LOWELL — COVID-19 has thrown a curve ball at all types of events, including annual holiday gatherings put on by companies, friend groups, church groups and the like. While most can shrug off the loss of a party and deal with it, there are those for whom a holiday gathering is the only bright light on their calendar.
For the third year in a row, Tewksbury families have stepped up and joined an effort to provide assistance and some cheer through generous donations to Lowell Healthy Families. Part of the Massachusetts Society for the Prevention of Cruelty to Children and Eliot Human Community Services, the group has been holding a holiday party for the very vulnerable population the organization serves for over 15 years.
The non-profit agency supports young mothers with children ages 0-3 with pre- and post-natal education, nutritional guidance, and services to help mother and baby thrive. The agency serves Lowell, Tewksbury, Westford, Chelmsford, Dracut, Tyngsboro, Dunstable and Billerica and relies on caring home visitors to supervise and steer the young clients.
In some instances, young mothers are homeless, while others are “couch surfing” from house to house with their infants, relying on the good graces of friends and family to put them up temporarily. Some mothers find themselves in abusive situations. The lack of affordable housing has created challenging circumstances for these and many other families in the Merrimack Valley in “normal” times, and the pandemic has just exacerbated the issue.
Since the annual gathering was not possible this year, Tewksbury residents who usually bake for the big event, instead, created gift bags for over 50 moms and dads in the program. Several residents, including Rose O’Neill, created book bags which had child-sized masks in matching patterns to the books inside.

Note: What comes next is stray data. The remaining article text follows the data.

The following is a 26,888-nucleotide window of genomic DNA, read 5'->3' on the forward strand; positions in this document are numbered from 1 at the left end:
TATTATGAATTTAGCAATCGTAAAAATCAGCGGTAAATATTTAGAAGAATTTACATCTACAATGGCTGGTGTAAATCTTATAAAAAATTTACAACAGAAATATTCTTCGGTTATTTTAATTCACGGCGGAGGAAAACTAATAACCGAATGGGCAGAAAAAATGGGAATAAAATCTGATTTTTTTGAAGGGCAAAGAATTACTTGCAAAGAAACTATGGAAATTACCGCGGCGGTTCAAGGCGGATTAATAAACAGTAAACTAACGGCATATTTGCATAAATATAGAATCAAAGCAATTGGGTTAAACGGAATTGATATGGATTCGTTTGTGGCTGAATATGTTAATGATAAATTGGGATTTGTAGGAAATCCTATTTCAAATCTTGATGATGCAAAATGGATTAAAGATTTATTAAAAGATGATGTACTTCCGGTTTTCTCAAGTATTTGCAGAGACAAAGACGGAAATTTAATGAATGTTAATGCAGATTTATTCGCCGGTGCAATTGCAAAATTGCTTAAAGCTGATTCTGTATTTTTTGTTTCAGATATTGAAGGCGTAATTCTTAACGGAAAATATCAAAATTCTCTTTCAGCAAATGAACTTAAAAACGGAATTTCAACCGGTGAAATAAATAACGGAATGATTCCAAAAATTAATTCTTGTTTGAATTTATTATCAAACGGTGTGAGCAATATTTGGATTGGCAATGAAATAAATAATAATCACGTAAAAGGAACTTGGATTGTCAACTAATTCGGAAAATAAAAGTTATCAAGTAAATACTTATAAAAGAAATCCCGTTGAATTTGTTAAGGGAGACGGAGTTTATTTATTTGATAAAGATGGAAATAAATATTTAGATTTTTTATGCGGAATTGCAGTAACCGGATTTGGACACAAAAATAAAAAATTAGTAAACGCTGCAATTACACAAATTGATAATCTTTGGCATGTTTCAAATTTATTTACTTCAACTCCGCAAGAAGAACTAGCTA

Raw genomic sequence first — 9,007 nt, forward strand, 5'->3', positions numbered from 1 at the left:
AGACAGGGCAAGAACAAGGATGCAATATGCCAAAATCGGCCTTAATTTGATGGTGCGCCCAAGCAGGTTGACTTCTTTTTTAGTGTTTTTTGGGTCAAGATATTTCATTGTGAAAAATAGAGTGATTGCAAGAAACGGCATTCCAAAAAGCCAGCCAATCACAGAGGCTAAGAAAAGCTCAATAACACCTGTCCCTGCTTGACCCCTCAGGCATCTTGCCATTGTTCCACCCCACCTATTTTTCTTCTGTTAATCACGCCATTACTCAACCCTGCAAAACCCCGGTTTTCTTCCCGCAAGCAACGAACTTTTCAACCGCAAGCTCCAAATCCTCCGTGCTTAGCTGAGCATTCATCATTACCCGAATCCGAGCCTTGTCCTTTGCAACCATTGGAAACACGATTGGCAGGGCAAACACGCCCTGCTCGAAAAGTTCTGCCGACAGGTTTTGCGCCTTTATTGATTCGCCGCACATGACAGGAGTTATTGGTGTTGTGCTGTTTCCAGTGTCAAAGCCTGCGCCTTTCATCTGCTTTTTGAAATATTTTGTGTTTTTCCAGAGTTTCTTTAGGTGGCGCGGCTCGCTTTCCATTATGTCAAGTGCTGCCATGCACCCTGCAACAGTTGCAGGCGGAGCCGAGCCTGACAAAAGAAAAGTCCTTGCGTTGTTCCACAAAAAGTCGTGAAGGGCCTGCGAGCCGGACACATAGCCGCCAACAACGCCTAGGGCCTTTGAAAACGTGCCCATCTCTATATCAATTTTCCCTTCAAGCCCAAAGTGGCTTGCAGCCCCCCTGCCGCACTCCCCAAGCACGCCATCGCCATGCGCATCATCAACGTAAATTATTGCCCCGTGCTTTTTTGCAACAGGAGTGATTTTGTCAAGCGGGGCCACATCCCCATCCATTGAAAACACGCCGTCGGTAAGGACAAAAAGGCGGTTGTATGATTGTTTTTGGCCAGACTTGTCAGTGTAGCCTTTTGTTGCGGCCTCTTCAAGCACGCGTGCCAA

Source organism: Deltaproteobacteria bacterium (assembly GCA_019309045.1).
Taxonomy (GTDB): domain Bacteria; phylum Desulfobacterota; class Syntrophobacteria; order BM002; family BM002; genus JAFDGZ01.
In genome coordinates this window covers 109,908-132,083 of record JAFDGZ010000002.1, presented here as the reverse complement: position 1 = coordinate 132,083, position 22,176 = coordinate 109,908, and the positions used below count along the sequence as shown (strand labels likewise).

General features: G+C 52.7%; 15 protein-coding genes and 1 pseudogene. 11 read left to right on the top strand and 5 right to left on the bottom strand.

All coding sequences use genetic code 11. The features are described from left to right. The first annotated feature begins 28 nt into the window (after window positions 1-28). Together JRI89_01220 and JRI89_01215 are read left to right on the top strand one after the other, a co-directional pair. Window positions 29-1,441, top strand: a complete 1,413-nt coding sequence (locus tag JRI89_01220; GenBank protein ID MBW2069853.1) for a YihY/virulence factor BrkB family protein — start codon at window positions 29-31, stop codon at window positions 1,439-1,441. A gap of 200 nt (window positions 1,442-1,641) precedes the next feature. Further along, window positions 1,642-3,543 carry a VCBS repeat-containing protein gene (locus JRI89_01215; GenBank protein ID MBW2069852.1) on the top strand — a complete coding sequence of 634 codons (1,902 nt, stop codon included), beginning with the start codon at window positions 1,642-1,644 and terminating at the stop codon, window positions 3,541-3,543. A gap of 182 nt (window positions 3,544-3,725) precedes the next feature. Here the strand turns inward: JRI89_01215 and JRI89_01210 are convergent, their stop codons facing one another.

Lauren Cunningham enlisted some friends from St. Williams Adult Choir including Rita LaBella and Florinda Sullivan who made extra hats and hand-crafted masks, and Beth McFadyen organized members from Tewksbury Congregational church. Dasia Allen made gift bags as part of her community service project, and Lori Carriere created hand-crafted cards to accompany the bags.
Fran Cameron of Billerica appreciated the diversion from a family medical issue to go out and work on her bags. Generous helpers from nearby Wilmington, North Andover and Groton who have ties to Tewksbury also pitched in as the network grows. Each gift bag included a winter hat, gloves, lip balm, hand lotion, a mask, and goodies such as chocolates, cocoa, and even blankets and socks.
While the gift bags are distributed to the adults, Girl Scout leader and Tewksbury resident Sarah Leshay coordinated the gifts for the children. Leshay and her own team of elves, Jess Ferronetti and Nicole Thissell, solicited donations and helped shop, reached out to friends, family and coworkers and were able to cover all wishes with donated gifts or monies.
The home visitors provided a list of items that would be of highest priority for the children, and Leshay and Ferronetti spent a morning buying the balance of the items. Donations were so generous that Leshay was also able to provide over $400 in grocery gift cards to the agency.
Leshay has been involved since 2018 when a local social services agency fell through on the gift side and has introduced several process improvements and streamlined giving. In total, 62 children were served this year with gift bags that included warm winter clothing, books and toys.
An unexpected benefit of the project this year was the involvement of the Nashoba Learning Group in Billerica. Amy Fong was looking for a project that adult day care clients could do safely, a tall order in COVID-times. Through Leshay, the NLG group was able to wrap the gifts for the effort, providing clients with meaningful work and helping the organizers get all the gifts wrapped, sorted and labeled for distribution. Photos on the NLG public Facebook page show the great effort.
Said Leshay, “There are so many ways for us to give back, whether it is through time or goods or monetary donations. Our community and those around us have many opportunities if we only look.”
If you’d like to be included in the effort next year, send an email to Paige Impink